Data breaches no longer are so far flung and rare that they only happen to somebody else.
An estimated 3.5 million cyberattacks occur every day, and fighting them off is everyone’s problem, notes Lisa Shasteen, a Tampa, FL-based attorney at Shasteen & Percy, PA, a law firm that specializes in cybersecurity.
Guarding against attacks is indeed a shared responsibility, not just the purview of a company’s technology team.
“The main risk faced by any business, regardless of size—including the produce industry—is the human element,” Shasteen explains. “Technology is sexy and gets all the intention, but it can’t do anything without the human element.”
The issue is so serious and widespread, it’s getting attention at the top levels of government. At a cybersecurity summit in August of last year, President Joe Biden considered cybercrime as a core national security challenge, according to the Wall Street Journal.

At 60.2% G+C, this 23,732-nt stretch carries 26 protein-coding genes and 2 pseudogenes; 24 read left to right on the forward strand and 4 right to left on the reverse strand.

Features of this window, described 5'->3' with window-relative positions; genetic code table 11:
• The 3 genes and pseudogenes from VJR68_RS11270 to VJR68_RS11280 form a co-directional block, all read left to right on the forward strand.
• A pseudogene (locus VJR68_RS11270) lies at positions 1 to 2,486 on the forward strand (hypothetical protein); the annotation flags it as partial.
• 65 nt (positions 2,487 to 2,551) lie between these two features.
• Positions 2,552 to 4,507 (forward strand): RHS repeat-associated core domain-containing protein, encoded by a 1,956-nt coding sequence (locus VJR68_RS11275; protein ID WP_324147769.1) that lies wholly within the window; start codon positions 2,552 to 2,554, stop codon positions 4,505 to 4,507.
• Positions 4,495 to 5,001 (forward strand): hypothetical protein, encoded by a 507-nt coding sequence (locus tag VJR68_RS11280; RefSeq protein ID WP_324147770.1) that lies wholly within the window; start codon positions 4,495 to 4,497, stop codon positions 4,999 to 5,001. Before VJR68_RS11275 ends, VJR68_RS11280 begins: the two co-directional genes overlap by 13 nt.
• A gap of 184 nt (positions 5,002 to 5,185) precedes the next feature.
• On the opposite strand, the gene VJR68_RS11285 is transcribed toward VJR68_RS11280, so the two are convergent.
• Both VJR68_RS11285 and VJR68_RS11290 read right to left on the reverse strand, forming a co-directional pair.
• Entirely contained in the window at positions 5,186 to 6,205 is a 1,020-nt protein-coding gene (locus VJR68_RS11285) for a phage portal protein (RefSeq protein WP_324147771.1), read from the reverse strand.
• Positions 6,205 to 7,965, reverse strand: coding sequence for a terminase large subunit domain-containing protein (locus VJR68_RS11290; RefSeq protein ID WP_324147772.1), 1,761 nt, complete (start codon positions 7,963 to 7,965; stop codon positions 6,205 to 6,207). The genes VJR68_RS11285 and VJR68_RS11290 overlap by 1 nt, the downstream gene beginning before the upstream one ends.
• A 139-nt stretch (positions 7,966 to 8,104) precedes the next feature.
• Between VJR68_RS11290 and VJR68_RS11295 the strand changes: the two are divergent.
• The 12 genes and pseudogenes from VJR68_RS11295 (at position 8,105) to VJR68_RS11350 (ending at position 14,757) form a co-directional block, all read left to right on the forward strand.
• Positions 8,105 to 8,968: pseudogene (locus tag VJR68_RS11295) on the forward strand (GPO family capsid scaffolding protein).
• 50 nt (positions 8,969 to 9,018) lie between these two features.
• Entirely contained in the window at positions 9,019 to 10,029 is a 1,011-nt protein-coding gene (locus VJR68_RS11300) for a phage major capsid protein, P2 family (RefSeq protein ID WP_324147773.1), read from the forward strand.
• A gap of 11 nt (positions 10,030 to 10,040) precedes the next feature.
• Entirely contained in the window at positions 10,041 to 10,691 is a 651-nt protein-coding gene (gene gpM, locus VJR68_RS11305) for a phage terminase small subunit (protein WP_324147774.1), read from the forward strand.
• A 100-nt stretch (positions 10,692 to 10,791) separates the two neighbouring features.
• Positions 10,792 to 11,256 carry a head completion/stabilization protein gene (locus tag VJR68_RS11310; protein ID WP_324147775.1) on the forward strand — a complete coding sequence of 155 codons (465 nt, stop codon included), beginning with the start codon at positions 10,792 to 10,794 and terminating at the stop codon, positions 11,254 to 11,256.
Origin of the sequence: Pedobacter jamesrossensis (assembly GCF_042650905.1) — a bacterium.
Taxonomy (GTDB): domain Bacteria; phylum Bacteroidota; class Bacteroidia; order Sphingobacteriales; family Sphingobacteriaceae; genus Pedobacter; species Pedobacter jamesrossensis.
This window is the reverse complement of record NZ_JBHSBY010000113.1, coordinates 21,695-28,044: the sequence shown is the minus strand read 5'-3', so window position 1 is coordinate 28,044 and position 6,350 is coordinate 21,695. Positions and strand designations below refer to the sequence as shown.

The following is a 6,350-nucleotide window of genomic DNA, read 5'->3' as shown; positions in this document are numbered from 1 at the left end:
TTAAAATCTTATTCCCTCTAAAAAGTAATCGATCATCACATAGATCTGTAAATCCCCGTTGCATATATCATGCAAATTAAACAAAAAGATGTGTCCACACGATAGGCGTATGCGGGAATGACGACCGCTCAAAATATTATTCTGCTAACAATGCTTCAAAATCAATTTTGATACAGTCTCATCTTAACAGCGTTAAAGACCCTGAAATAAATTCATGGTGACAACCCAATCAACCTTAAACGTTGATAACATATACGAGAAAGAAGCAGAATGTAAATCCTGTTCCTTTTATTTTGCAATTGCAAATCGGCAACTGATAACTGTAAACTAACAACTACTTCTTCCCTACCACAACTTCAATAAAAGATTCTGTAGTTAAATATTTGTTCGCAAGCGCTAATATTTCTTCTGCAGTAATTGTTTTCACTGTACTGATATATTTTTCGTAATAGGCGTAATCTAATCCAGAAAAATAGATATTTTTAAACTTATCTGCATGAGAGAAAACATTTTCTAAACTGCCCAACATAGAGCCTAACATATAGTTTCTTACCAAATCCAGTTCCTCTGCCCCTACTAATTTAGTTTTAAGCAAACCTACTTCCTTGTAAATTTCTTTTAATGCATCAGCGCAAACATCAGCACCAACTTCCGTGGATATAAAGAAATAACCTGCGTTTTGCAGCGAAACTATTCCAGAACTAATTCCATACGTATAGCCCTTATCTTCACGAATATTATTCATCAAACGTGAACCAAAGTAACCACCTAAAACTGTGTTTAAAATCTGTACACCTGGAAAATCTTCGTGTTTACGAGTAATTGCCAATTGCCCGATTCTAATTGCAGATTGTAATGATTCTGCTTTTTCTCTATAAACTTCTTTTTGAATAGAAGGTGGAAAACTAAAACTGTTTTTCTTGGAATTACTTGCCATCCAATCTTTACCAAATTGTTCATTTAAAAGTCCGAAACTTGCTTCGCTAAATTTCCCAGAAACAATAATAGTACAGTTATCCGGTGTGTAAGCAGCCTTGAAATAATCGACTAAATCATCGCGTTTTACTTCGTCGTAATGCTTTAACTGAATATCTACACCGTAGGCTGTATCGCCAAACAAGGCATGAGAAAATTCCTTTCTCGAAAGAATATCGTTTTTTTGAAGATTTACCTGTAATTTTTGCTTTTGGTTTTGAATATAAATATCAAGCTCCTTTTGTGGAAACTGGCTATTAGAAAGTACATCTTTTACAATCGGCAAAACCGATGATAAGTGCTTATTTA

As Shasteen observes, cybercrime knows no boundaries—it’s ubiquitous. “You may have the best technology on the planet, but there are about 385,000 pieces of malware invented each year, and that’s actually expanding.
“Combatting breaches and malware is very much like combatting Covid: if the person next to you is not aware and using poor cybersecurity and cyber-hygiene practices, you’ll get infected.”
In a world fraught with cyber danger, companies should be prepared against attacks, and have a plan.
“The attack landscape is changing often; most IT people are too busy keeping production running to keep up with the latest attacks,” says Greg Gatzke, president of ZAG Technical Services, Inc., a San Jose, CA-based IT consulting firm and managed services provider.
He recommends seeking the advice and help of professionals. “Look outside for guidance,” he says, with a company or individual management trusts, especially someone who has gone through these situations.
This an excerpt from a feature story in the March/April 2022 issue of Produce Blueprints Magazine. Click here to read the whole issue.